Make Your Videos POP with Color Correction in Adobe Premiere's Lumetri Color | Marshall Rimmer | Skillshare

Make Your Videos POP with Color Correction in Adobe Premiere's Lumetri Color

Marshall Rimmer, Filmmaker

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21 Lessons (2h 5m)
    • 1. Welcome Trailer

      0:33
    • 2. Color Correction Prep

      5:22
    • 3. Basic Color Correction in Adobe Premiere Lumetri Color

      11:37
    • 4. Creative Color Correction in Adobe Premiere Lumetri Color

      5:27
    • 5. Color Correction Curves in Adobe Premiere Lumetri Color

      12:52
    • 6. Color Wheel & Match in Adobe Premiere's Lumetri Color

      8:27
    • 7. HSL Secondary Room in Adobe Premiere's Lumetri Color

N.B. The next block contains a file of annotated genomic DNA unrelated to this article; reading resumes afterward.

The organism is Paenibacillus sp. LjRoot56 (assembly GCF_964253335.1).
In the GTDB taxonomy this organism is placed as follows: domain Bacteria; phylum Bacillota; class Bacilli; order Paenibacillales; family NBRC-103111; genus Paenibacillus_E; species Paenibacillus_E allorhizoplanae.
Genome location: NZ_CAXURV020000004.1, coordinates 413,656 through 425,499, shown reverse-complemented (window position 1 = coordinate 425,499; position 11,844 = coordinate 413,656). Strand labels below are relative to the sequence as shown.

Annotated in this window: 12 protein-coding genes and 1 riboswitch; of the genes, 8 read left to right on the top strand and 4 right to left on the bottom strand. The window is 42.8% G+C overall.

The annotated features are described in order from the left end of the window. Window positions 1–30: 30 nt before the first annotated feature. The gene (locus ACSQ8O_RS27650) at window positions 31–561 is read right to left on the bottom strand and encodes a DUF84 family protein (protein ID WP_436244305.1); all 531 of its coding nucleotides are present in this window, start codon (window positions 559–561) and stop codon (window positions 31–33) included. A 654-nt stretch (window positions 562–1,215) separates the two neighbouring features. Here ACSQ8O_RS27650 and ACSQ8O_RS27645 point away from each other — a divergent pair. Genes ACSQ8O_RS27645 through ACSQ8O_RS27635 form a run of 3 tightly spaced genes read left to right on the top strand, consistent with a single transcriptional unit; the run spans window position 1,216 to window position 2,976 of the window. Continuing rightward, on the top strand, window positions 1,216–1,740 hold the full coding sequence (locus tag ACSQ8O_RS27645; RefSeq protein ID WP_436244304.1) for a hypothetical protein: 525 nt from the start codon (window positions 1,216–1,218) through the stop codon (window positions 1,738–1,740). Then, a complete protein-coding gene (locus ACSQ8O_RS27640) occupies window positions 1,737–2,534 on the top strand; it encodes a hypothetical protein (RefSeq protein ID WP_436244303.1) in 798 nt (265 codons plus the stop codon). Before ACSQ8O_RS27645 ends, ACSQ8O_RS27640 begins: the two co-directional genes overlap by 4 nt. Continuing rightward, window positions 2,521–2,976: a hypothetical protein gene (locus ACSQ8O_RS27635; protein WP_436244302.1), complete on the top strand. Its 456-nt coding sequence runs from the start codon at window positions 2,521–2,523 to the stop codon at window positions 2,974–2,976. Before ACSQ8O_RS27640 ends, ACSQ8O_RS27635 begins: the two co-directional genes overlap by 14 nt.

8:25
    • 8. Vignette Tab in Adobe Premiere's Lumetri Color

      1:57
    • 9. Final Adjustments in Adobe Premiere's Lumetri Color

      3:34
    • 10. Custom LUT Workflow in Adobe Premiere

      21:02
    • 11. Thank you!!!

      1:06
    • 12. OLD CLASS - Trailer

      0:30
    • 13. OLD CLASS - Welcome!

      1:09
    • 14. OLD CLASS - Luma Levels

      6:07
    • 15. OLD CLASS - Curve

      3:46
    • 16. OLD CLASS - Color Balance

      5:17
    • 17. OLD CLASS - Saturation

      5:06
    • 18. OLD CLASS - Genre

      6:05
    • 19. OLD CLASS - Secondary

      7:57
    • 20. OLD CLASS - Vignette

      6:01
    • 21. OLD CLASS - Thanks!

      3:05
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About This Class

I bet you had no idea that the footage that comes directly out of your camera is actually not optimized to be viewed immediately. Cameras capture footage in a way to preserve information, NOT to naturally look beautiful to the eye. That's where color correction comes in.